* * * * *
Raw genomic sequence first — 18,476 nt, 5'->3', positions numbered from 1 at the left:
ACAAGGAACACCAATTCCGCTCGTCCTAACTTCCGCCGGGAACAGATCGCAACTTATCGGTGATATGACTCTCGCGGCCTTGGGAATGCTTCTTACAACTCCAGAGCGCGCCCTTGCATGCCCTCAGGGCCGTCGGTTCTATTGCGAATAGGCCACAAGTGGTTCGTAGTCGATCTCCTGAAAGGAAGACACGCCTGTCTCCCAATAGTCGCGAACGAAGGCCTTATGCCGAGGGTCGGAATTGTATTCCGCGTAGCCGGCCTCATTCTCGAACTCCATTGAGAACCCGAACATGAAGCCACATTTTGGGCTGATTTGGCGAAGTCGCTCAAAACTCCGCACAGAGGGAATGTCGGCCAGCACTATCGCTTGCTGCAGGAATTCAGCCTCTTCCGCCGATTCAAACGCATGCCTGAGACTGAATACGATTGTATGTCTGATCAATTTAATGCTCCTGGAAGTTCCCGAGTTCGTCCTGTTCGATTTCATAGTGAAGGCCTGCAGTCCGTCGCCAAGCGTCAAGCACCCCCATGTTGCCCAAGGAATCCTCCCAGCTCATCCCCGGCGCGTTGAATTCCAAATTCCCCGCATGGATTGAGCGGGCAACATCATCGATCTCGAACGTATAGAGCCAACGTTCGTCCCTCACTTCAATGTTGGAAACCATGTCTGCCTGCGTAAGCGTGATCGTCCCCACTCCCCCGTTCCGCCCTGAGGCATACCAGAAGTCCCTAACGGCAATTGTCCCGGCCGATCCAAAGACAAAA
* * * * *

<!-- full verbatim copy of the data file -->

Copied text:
Raw genomic sequence first — 18,476 nt, 5'->3', positions numbered from 1 at the left:
ACAAGGAACACCAATTCCGCTCGTCCTAACTTCCGCCGGGAACAGATCGCAACTTATCGGTGATATGACTCTCGCGGCCTTGGGAATGCTTCTTACAACTCCAGAGCGCGCCCTTGCATGCCCTCAGGGCCGTCGGTTCTATTGCGAATAGGCCACAAGTGGTTCGTAGTCGATCTCCTGAAAGGAAGACACGCCTGTCTCCCAATAGTCGCGAACGAAGGCCTTATGCCGAGGGTCGGAATTGTATTCCGCGTAGCCGGCCTCATTCTCGAACTCCATTGAGAACCCGAACATGAAGCCACATTTTGGGCTGATTTGGCGAAGTCGCTCAAAACTCCGCACAGAGGGAATGTCGGCCAGCACTATCGCTTGCTGCAGGAATTCAGCCTCTTCCGCCGATTCAAACGCATGCCTGAGACTGAATACGATTGTATGTCTGATCAATTTAATGCTCCTGGAAGTTCCCGAGTTCGTCCTGTTCGATTTCATAGTGAAGGCCTGCAGTCCGTCGCCAAGCGTCAAGCACCCCCATGTTGCCCAAGGAATCCTCCCAGCTCATCCCCGGCGCGTTGAATTCCAAATTCCCCGCATGGATTGAGCGGGCAACATCATCGATCTCGAACGTATAGAGCCAACGTTCGTCCCTCACTTCAATGTTGGAAACCATGTCTGCCTGCGTAAGCGTGATCGTCCCCACTCCCCCGTTCCGCCCTGAGGCATACCAGAAGTCCCTAACGGCAATTGTCCCGGCCGATCCAAAGACAAAA